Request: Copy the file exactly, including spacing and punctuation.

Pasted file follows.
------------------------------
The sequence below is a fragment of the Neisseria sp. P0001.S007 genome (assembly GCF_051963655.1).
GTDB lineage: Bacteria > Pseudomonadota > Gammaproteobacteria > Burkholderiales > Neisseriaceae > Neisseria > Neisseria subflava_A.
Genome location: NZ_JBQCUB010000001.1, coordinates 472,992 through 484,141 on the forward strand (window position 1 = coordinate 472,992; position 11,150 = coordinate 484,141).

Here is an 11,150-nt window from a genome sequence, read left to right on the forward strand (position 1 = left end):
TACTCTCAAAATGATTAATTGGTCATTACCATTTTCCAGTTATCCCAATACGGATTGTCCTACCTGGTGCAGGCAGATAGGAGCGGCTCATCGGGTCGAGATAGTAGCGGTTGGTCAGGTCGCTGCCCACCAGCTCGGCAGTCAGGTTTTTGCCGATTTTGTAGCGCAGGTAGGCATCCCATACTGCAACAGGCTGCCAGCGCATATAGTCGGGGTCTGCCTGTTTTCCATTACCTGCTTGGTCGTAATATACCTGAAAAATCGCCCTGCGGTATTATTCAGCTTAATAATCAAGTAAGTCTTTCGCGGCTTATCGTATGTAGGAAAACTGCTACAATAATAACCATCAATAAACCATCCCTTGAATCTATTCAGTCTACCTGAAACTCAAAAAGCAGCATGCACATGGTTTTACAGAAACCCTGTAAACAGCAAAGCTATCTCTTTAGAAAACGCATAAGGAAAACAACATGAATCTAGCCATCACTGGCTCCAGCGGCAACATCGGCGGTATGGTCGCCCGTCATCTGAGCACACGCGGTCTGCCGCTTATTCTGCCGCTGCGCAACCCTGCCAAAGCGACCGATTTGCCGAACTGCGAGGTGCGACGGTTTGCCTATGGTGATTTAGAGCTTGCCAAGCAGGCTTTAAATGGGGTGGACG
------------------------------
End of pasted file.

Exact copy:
The sequence below is a fragment of the Neisseria sp. P0001.S007 genome (assembly GCF_051963655.1).
GTDB lineage: Bacteria > Pseudomonadota > Gammaproteobacteria > Burkholderiales > Neisseriaceae > Neisseria > Neisseria subflava_A.
Genome location: NZ_JBQCUB010000001.1, coordinates 472,992 through 484,141 on the forward strand (window position 1 = coordinate 472,992; position 11,150 = coordinate 484,141).

Here is an 11,150-nt window from a genome sequence, read left to right on the forward strand (position 1 = left end):
TACTCTCAAAATGATTAATTGGTCATTACCATTTTCCAGTTATCCCAATACGGATTGTCCTACCTGGTGCAGGCAGATAGGAGCGGCTCATCGGGTCGAGATAGTAGCGGTTGGTCAGGTCGCTGCCCACCAGCTCGGCAGTCAGGTTTTTGCCGATTTTGTAGCGCAGGTAGGCATCCCATACTGCAACAGGCTGCCAGCGCATATAGTCGGGGTCTGCCTGTTTTCCATTACCTGCTTGGTCGTAATATACCTGAAAAATCGCCCTGCGGTATTATTCAGCTTAATAATCAAGTAAGTCTTTCGCGGCTTATCGTATGTAGGAAAACTGCTACAATAATAACCATCAATAAACCATCCCTTGAATCTATTCAGTCTACCTGAAACTCAAAAAGCAGCATGCACATGGTTTTACAGAAACCCTGTAAACAGCAAAGCTATCTCTTTAGAAAACGCATAAGGAAAACAACATGAATCTAGCCATCACTGGCTCCAGCGGCAACATCGGCGGTATGGTCGCCCGTCATCTGAGCACACGCGGTCTGCCGCTTATTCTGCCGCTGCGCAACCCTGCCAAAGCGACCGATTTGCCGAACTGCGAGGTGCGACGGTTTGCCTATGGTGATTTAGAGCTTGCCAAGCAGGCTTTAAATGGGGTGGACG